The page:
The following is an excerpt from a paper that I wrote for graduate school titled “My Cultural Background.”
One aspect of our culture that sadly still exists is the stigma of mental illness. I suffered from depression and anxiety my junior and senior year of high school (and several years after), and I noticed that the way that some people treated me changed once I told them my diagnosis. I even lost friends because of it; I don’t think they knew what to do or say around me anymore. According to a study done regarding mental illness stigma and rejection, “the most stigmatizing mental illnesses appear to be those that people perceive to be dangerous, uncommon, and the sufferer’s own fault” (Feldman & Crandall, 2007). I think it can be easy for people to see depression and anxiety as things that are “the sufferer’s own fault” and to not understand that you can’t just snap out of it. The study also said that “stigma may detrimentally affect mental ill individuals’ self-concepts” (Feldman and Crandall, 2007)” On a similar note, a study that was done about microaggressions and mental illness said that “perceived stigmatization can potentially increase the likelihood of the internalization of stigma, which can in turn impact psychiatric symptom severity and important outcomes such as hope, self-esteem, and empowerment” (Gonzales, Davidoff, Nadal, & Yanos, 2015). Being treated differently by those few people because of my struggles definitely did not help my self-esteem and even made me feel like there was actually something wrong with me. There were five major themes of microaggressions listed (taken from focus groups involved in the study), and they were “invalidation, assumption of inferiority, fear of mental illness, shaming of mental illness, and second class citizen” (Gonzales et al., 2015). The study noted that one specific type of microaggression was one “in which the experiential reality of persons with mental illness is invalidated, such as when others act as though the person is simply exaggerating obstacles that everyone experiences” (Gonzales et al., 2015). I experienced that type of microaggression several times, and it was extremely frustrating and invalidating. I know that many other people have had experiences similar to mine but even at a higher level because our society sometimes has issues with people who are “different” and who look or behave in ways that differ from the “norm.”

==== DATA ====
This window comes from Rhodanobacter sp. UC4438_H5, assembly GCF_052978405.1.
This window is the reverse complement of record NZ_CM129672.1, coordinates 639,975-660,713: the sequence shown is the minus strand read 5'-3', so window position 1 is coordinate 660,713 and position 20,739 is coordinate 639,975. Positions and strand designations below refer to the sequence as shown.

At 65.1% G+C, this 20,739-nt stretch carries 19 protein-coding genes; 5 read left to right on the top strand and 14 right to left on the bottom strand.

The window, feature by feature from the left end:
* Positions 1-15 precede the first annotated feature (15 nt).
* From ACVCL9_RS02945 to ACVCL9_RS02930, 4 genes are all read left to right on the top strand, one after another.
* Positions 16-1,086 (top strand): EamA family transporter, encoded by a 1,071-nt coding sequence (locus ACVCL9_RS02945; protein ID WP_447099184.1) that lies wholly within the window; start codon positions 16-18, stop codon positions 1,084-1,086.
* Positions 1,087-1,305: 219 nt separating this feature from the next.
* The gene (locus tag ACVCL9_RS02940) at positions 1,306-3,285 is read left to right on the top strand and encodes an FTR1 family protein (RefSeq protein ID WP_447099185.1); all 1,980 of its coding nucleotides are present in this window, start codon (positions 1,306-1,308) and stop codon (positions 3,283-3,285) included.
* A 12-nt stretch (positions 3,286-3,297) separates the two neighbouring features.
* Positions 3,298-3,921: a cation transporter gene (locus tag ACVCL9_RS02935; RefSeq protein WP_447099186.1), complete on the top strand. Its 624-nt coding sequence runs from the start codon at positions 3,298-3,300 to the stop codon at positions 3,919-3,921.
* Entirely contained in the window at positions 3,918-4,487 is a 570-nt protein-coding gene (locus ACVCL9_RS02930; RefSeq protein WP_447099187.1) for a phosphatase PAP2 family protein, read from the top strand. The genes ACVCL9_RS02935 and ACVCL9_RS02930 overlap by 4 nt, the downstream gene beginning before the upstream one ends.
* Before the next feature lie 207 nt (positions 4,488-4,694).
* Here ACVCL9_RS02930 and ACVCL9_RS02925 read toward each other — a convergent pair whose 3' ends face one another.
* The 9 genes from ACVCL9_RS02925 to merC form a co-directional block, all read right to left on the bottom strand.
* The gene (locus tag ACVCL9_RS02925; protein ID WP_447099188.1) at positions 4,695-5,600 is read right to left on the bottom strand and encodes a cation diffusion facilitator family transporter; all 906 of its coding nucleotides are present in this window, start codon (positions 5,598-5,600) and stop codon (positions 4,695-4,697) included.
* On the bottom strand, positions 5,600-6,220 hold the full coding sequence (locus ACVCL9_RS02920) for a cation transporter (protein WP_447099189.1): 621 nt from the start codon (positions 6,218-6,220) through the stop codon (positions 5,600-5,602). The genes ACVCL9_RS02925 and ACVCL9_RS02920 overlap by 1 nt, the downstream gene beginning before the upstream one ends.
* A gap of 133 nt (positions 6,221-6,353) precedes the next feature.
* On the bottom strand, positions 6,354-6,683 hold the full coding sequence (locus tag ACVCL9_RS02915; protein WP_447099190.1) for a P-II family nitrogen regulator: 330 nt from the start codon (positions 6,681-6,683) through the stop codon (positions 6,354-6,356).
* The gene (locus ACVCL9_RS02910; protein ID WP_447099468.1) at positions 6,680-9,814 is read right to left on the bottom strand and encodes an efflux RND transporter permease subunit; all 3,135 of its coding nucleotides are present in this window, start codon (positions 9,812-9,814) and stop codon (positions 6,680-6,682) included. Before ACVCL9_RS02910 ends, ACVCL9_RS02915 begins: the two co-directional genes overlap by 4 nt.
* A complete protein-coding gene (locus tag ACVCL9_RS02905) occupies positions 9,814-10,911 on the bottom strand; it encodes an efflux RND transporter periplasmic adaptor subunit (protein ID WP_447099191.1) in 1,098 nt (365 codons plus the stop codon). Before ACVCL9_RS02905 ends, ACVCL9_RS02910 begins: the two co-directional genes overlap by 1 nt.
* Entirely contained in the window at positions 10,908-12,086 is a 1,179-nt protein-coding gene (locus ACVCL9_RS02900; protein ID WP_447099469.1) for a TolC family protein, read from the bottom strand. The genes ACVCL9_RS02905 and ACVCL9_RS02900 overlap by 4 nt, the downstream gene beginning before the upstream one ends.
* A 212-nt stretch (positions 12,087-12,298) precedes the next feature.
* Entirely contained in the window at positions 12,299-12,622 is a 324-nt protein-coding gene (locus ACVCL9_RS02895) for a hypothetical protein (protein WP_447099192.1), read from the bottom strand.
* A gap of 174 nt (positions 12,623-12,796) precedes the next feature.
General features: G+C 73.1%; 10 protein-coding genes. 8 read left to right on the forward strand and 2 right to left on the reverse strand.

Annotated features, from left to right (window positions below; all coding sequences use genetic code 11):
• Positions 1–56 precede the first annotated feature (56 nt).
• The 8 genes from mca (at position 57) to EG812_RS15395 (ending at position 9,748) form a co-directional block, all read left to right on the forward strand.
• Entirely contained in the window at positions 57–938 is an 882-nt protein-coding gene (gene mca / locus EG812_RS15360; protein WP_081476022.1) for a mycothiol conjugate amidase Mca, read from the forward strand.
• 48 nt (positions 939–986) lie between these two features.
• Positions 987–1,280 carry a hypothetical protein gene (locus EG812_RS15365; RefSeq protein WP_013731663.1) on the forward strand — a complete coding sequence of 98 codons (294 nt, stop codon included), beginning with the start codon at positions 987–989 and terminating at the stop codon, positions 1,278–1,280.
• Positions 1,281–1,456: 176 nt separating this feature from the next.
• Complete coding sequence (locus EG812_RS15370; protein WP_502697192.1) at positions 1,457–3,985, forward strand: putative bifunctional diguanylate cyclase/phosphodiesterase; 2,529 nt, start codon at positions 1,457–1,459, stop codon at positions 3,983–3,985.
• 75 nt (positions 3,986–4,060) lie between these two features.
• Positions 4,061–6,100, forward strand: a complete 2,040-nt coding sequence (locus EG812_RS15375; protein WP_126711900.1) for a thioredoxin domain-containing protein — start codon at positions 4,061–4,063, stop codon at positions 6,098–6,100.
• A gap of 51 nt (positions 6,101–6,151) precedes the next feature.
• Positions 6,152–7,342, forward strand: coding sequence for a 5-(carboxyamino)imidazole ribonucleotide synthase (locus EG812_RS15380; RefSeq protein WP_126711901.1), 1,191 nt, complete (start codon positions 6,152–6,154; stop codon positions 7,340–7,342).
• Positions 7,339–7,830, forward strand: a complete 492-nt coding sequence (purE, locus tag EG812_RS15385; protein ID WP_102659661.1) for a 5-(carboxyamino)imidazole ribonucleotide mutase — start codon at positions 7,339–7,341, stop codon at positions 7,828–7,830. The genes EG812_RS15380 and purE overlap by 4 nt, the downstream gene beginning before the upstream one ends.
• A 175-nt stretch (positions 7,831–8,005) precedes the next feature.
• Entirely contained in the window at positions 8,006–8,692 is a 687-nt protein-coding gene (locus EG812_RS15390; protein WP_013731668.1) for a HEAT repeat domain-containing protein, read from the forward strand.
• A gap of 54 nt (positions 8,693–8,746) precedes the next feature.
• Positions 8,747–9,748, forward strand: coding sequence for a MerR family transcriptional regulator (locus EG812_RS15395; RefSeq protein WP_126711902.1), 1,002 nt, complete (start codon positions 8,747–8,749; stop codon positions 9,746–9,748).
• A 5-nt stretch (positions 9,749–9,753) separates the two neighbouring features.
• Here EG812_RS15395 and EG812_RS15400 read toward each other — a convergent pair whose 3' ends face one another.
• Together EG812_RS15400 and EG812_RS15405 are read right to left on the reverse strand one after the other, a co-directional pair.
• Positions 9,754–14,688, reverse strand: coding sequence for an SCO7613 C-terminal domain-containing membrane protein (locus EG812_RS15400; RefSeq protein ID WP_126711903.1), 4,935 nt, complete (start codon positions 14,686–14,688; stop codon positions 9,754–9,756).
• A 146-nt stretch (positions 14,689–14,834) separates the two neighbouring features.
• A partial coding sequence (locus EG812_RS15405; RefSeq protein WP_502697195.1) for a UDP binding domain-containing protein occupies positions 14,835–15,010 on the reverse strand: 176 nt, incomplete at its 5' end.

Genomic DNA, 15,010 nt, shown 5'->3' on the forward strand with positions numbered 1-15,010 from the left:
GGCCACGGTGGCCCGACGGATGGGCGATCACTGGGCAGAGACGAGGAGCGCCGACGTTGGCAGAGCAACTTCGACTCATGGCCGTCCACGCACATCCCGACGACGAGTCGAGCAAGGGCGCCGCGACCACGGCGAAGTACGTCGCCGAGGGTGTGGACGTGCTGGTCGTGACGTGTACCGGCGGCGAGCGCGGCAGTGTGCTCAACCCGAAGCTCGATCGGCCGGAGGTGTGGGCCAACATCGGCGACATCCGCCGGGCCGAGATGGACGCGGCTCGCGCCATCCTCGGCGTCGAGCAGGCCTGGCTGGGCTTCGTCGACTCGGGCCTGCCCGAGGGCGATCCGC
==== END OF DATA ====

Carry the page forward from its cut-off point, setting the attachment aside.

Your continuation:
Author: Lauren M.
Feldman, D. B., & Crandall, C. S. (2007). DIMENSIONS OF MENTAL ILLNESS
STIGMA: WHAT ABOUT MENTAL ILLNESS CAUSES SOCIAL REJECTION? Journal of Social and Clinical Psychology, 26(2), 137-154. Retrieved from http://nec.gmilcs.org/login?url=http://search.proquest.com/docview/224865525?accountid=42685
Gonzales, L., Davidoff, K. C., Nadal, K. L., & Yanos, P. T. (2015). Microaggressions
experienced by persons with mental illnesses: An exploratory study. PsychiatricRehabilitation Journal, 38(3), 234-241. doi:10.1037/prj0000096